It would probably baffle a lot of Hollywood green activists actors and Americans in general, to know that National Socialist Germany was arguably the first country to endorse environmentalist policies but this will be no surprise to anyone that has seen Enchanted Forest as the film treats the majestic allure of nature in a most elegant and enriching manner. Of course, the film will be of interest to any serious lover of uncultivated beauty despite whatever political persuasion they may hold. After all, man may have lost faith in god due to technology but few can deny the irreplaceable creations of Mother Nature and her supreme omnipotence and wholly plentiful pulchritude. Enchanted Forest begins in pagan Europe and concludes in Christianized Europe, and as the times change, war only becomes more sophisticated and deadly beneath the alien cross of Christ. The irony of technology is that man has only managed to speed up the death of his fellow man with his“advancement.” For me, the greatest message (whether it was the filmmaker’s intention or not) of Enchanted Forest is that the farther away man falls from nature, the closer he is to his own miserable demise.  Man, most specifically Faustian man, has proven to be the only living organism that has had the gall to wage war against nature, but, of course, he is no match for his all-power enemy and will inevitably fail. As German philosopher Oswald Spengler explained in his 1931 work Man and Technics, technology has only sped up the death of the Occident and given his enemies weapons to use against him, thus, it is only a matter of time before the ultimate showdown begins.  On a lighter note, I would be lying if I did not admit that Enchanted Forest gave me nostalgia for a time that I have never experienced but hopelessly yearn for in a most instinctive manner.  I am sure that there are others that will also feel an atavistic awakening while watching the film.  Enchanted Forest is like a painting by Fidus come to life, only more masculine and domineering and without super-skinny-proto-hippie-nudists.  By the conclusion of Enchanted Forest, you may not be worshiping the black sun but you will have taken a virtual mini-epic journey through the ages of Europe on land, water, and forgotten battlefields where one's ancestors use to earn their livelihood from.  That being said, maybe it is time for me to learn the secrets of the runes.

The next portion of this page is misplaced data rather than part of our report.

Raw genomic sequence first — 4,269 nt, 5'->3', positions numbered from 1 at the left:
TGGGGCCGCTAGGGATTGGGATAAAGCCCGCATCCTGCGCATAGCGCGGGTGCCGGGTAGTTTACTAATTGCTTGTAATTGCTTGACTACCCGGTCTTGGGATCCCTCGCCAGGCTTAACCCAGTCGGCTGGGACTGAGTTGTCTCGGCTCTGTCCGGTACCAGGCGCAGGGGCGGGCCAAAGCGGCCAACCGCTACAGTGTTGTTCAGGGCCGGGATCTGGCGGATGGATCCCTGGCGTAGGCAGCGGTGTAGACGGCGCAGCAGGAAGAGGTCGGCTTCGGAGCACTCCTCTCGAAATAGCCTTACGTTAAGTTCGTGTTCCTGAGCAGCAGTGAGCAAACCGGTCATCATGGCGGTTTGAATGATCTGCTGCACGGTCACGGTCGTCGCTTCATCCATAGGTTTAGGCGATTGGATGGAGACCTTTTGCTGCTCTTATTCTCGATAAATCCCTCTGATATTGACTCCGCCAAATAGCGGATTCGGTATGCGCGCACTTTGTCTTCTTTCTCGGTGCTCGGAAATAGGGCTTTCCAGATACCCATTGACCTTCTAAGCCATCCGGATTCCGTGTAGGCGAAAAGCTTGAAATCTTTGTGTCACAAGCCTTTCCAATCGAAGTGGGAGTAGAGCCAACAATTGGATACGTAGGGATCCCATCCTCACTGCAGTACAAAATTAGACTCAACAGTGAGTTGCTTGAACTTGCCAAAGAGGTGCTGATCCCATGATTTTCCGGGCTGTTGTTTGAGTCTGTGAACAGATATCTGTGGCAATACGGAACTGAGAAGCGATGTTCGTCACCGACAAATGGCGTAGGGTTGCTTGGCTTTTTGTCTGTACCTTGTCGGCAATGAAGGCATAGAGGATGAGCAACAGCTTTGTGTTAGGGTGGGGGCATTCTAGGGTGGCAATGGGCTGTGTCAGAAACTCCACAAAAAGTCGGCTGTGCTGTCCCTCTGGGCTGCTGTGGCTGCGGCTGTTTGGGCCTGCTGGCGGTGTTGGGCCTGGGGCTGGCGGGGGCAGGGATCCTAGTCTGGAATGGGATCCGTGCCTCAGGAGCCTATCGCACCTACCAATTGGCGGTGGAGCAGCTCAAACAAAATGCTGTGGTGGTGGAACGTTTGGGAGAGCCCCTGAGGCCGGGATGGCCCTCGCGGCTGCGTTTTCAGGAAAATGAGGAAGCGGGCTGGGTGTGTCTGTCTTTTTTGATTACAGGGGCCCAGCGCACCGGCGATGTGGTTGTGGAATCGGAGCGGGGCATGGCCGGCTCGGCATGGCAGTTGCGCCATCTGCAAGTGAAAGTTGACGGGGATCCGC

-Ty E


Anonymous said...

First a current blockbuster from the multi-plexes then an art movie from 75 years ago, this site certainly cannot be faulted with regards to its cinematic diversity.

piety piet said...

your chance to prove yourselves buff you bufnessies

i spent hours already but cannot discover who is singing the Vogelweide poem 'Minne als Botin' and/or the one just after that in the copy i found .. there's a site that offers 3 versions of lots.

he sings "lass dir mein leben sein geweiht" (translation of 1833 of a Vogelweide poem)
24 and a half minute

great bass

Soiled Sinema said...

Poems by: Albert Graf von Pestalozza an Carl Maria Holzapfel

Narration/Voices: Günther Hadank, Heinz Herkommer, Paul Klinger, Lothar Körner, Aribert Mog, Kurt Wieschala

An academic article on the film: